Airstrikes Have Pounded Yemen And This Time Children Paid The Price
RACHEL MARTIN, HOST:
The war in Yemen took a horrible turn this week. An airstrike killed dozens of children who were traveling by bus on a summer trip. It's the latest tragedy in a conflict that's already causing one of the worst humanitarian crises in the world. It began as a civil war in 2014, but the violence against civilians has gotten worse as foreign powers intervened.
Saudi Arabia leads a coalition that's backed by the U.S. to fight the Houthis. It's a local group that they see as a proxy for Iran. The Saudi-led coalition has pounded Yemen with airstrikes for months and months, years. Children on a bus on their way to a field trip paid the price this week.
NPR's Ruth Sherlock has been reporting on the war for a long time and joins us from Beirut. Ruth, what more are we learning about the attack?
RUTH SHERLOCK, BYLINE: Well, what we are learning is that the death toll keeps rising. So far, it seems that 43 people have died in the airstrike, and scores more are wounded, some of them severely. The International Committee for the Red Cross says that 29 of the dead are children, all of them under the age of 15.
As you said, you know, the airstrike hit this public school bus that was carrying them on a summer trip. Witnesses say they had stopped at a market so the driver could get some water when the airstrike struck. There's all these terrible images of children covered in blood, lying on stretchers. And the hospitals are overwhelmed.
MARTIN: Are the Saudis saying anything about this? I mean, did they intentionally target these children?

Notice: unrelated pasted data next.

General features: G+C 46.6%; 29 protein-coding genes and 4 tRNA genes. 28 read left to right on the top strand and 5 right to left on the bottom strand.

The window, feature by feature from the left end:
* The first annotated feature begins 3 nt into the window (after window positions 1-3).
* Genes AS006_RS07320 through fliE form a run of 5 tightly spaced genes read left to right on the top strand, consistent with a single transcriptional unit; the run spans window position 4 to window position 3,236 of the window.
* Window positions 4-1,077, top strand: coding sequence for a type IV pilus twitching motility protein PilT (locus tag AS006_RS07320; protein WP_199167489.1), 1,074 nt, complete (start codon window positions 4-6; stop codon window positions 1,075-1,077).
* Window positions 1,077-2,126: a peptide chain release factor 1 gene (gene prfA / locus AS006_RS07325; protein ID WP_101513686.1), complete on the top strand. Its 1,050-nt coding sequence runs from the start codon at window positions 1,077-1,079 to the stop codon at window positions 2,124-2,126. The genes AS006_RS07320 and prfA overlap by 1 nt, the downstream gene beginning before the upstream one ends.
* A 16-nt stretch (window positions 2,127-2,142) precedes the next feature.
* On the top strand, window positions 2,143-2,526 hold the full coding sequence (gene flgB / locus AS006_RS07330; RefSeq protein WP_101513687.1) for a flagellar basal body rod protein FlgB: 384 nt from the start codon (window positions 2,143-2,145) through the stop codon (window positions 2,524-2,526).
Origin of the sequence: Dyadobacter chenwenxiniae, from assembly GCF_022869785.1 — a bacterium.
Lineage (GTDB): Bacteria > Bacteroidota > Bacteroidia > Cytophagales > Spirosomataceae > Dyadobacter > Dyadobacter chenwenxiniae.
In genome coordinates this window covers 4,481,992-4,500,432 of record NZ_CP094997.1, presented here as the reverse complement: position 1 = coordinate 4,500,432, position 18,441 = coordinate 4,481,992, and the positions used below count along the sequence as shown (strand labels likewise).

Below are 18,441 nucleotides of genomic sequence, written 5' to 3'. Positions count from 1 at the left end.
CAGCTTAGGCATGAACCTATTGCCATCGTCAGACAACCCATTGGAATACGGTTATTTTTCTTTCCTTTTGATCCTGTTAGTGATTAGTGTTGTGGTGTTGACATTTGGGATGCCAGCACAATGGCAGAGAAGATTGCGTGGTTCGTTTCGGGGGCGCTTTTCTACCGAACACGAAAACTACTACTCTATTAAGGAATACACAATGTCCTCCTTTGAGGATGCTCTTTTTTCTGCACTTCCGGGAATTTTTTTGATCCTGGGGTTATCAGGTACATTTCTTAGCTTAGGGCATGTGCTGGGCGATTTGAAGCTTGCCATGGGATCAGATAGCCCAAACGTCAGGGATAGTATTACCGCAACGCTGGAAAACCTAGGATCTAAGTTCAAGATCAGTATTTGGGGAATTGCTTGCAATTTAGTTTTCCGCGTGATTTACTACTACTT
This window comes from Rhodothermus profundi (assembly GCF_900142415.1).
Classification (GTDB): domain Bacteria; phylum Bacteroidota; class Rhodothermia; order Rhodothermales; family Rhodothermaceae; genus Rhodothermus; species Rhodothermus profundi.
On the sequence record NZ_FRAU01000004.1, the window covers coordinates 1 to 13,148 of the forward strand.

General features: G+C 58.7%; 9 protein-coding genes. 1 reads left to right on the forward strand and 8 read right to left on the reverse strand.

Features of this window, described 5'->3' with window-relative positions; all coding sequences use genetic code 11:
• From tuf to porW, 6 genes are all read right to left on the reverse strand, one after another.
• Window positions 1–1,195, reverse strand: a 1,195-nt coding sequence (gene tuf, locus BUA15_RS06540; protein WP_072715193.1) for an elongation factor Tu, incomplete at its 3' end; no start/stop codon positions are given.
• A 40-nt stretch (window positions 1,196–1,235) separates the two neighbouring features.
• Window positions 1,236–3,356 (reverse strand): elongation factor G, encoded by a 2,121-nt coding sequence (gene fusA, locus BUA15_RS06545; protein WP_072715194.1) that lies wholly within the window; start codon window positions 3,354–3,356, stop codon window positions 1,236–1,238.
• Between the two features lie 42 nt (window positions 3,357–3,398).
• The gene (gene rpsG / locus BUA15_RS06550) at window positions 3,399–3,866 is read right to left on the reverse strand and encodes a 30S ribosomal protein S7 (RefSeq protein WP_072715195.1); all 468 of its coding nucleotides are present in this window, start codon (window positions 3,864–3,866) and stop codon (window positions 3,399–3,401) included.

SHERLOCK: Well, what they're saying is that they're standing by the fact that - they say this was a legitimate military action. And they say they were targeting missile launchers that Houthi rebels have used to fire at a Saudi city this week. We reached Soumaya Hassan (ph), who's an activist who documents violations on women and children in the Yemeni capital, Sanaa. She, though - she says, though, that this has to be investigated.
SOUMAYA HASSAN: (Speaking Arabic).
SHERLOCK: She's saying, "this crime is extremely painful. It's painful to us because when children are targeted on a bus, it means there are humanitarian violations taking place." There's also growing international outrage. The U.N. has called for an independent investigation. The U.S., who supports the Saudi coalition, has stopped short of that but that the Saudis should investigate.
MARTIN: I mean, the U.N. has been trying to broker a peace to end this war for a long time, and yet, it keeps going. We keep seeing these kinds of attacks. Civilians are the ones who are starving and dying and now these children. What keeps propelling this war forward?
SHERLOCK: Well, it is increasingly a proxy war. So Saudi wants to confront its regional rival, Iran. And it says that the Houthis receive help from Iran. And it's - so the Saudis are helping the government take - try to take back the country from the Houthis, who control a lot of it. And, you know, there's a U.S. angle here too.
The U.S. supports the Saudi coalition. They provide intelligence. They provide targeting information to the Saudi coalition. And, of course, they sell a lot of weapons to Saudi Arabia. And this is becoming increasingly controversial. There are growing moves in Congress, with some congressmen saying, you know, we have to stop this support. But so far, there's not been any major breakthrough, either in peace negotiations on the ground or in the political sphere in the U.S.
MARTIN: NPR's Ruth Sherlock reporting from Beirut. Thanks, Ruth.
SHERLOCK: Thank you very much.
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